The Australian Journal of Advanced Nursing describes a nurse educator as ‘a Registered Nurse who assesses, plans, implements and evaluates nursing education and professional development programs.’ In 2020, Nurse Educator’s where put to the test when they had to rethink their teaching methods. As the world came to grips with COVID-19, nurse educators had to lean on telehealth and virtual simulation. This was both transformative and disruptive, and a lesson learnt on how to improve patient outcomes. 

Right now, you’ll find nurse educators in hospitals, government departments and universities. The condition being that for senior teaching positions most universities will stipulate that you have a Master of Nursing to be considered for a role. 

If you do decide to take this path, you’ll earn a tidy package – expect to earn between $94,774 and $142,000.

Job growth and salaries

If we look at current nursing trends, Australia is headed towards a critical shortage within the next decade. The Department of Health predicts a projected shortfall of approximately 85,000 nurses by 2025. That figure grows to a whopping 123,000 by 2030.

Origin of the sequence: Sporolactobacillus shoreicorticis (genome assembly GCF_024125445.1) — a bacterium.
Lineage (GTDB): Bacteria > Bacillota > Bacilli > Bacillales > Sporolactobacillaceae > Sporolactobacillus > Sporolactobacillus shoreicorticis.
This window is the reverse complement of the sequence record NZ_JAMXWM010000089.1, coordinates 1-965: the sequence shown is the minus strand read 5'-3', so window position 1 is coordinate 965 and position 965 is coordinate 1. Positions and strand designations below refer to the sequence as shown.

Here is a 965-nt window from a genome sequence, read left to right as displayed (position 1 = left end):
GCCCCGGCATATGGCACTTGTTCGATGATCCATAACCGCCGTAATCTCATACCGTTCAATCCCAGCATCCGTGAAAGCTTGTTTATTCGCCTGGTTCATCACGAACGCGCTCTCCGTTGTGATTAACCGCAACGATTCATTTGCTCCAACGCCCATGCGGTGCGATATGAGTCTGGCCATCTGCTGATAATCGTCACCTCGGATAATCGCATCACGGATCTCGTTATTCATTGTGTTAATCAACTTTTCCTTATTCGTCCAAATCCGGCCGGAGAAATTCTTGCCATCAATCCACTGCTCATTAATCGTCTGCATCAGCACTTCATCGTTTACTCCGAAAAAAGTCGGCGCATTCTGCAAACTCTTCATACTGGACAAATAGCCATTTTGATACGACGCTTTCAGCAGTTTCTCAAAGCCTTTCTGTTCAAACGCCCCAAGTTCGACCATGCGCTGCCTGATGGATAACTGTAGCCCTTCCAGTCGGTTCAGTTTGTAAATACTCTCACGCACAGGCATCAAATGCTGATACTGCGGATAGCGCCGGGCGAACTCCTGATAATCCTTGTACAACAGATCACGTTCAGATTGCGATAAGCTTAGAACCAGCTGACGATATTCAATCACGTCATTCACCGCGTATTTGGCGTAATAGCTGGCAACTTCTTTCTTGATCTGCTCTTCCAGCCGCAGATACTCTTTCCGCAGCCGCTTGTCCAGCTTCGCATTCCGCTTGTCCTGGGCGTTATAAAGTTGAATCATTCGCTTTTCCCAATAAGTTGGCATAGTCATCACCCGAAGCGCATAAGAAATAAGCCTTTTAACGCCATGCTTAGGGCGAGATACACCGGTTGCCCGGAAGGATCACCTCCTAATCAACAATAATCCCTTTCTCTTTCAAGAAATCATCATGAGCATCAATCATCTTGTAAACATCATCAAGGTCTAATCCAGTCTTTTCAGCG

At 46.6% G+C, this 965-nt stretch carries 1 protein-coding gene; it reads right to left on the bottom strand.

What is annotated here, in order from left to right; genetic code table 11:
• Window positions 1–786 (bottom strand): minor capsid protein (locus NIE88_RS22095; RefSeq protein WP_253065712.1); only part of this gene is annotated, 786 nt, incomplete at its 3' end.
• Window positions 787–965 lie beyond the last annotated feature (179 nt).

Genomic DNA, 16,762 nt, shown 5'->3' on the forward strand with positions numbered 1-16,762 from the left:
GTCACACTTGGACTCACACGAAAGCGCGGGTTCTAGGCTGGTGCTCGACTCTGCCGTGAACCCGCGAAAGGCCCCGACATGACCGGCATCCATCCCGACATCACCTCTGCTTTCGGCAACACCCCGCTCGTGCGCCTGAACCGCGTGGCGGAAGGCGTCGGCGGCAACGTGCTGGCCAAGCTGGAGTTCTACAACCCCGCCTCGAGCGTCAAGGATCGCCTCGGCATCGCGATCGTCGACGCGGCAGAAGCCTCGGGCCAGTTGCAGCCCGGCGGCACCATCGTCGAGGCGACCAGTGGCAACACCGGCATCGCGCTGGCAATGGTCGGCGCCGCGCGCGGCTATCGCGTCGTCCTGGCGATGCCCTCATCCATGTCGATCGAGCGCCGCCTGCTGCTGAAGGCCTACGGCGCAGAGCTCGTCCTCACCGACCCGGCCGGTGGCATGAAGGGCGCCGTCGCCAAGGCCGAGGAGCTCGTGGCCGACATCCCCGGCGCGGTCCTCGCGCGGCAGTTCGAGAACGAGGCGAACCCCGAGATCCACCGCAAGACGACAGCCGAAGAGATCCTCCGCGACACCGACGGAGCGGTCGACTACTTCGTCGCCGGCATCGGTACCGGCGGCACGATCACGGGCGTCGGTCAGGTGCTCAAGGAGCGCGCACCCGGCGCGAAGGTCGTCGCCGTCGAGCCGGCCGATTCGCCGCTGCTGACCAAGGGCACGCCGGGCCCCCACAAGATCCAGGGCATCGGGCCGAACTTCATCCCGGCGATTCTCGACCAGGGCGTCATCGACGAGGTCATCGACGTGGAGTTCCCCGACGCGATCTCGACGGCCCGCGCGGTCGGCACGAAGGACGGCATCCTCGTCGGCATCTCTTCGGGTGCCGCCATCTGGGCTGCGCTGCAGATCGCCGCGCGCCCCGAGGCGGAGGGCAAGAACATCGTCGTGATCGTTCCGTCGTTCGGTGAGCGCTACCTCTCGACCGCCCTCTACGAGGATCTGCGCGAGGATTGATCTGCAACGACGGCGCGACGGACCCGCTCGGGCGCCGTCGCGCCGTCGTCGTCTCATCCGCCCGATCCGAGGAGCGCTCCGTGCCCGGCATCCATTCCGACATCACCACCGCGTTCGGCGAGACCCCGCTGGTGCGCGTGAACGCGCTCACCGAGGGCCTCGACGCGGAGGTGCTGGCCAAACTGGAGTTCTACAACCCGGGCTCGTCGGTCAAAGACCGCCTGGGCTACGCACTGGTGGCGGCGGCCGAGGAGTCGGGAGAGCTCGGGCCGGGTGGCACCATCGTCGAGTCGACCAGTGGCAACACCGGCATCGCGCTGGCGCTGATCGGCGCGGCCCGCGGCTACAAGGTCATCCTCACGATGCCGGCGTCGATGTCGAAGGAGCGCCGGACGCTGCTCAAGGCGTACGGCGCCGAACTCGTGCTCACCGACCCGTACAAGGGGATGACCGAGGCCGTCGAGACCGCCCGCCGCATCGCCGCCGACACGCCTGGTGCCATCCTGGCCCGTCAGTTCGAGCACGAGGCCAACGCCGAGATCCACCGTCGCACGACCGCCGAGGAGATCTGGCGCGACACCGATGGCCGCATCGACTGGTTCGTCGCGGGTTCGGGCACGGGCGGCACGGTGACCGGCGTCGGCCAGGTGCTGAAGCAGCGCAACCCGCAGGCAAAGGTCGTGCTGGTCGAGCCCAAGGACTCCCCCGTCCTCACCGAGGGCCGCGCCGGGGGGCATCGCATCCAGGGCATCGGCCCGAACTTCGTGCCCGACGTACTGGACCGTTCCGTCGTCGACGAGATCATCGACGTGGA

Added to that are headline-worthy stories about nursing churn and a deepening exodus – with burnout accounting for 30 per cent turnover of nurses each year.

While the nursing sector grapples with gaps in the workforce, what we know is that registered nurses rank among Australia’s most advertised jobs. In fact, they accounted for 19 per cent of all healthcare jobs in 2019. That means the industry is on the war path when it comes to fighting for the brightest talent.     

Some of the best paid positions require extensive experience from the coalface, such as having worked in labs, medical-surgical nursing or as a community health services manager. 

Stephen O’Donnell is the Managing Director of Access Nursing Agency. He told the Australian Financial Review that, he “could probably do 30 per cent more business if he could access more experienced nurses.” But, he lamented, that he can’t.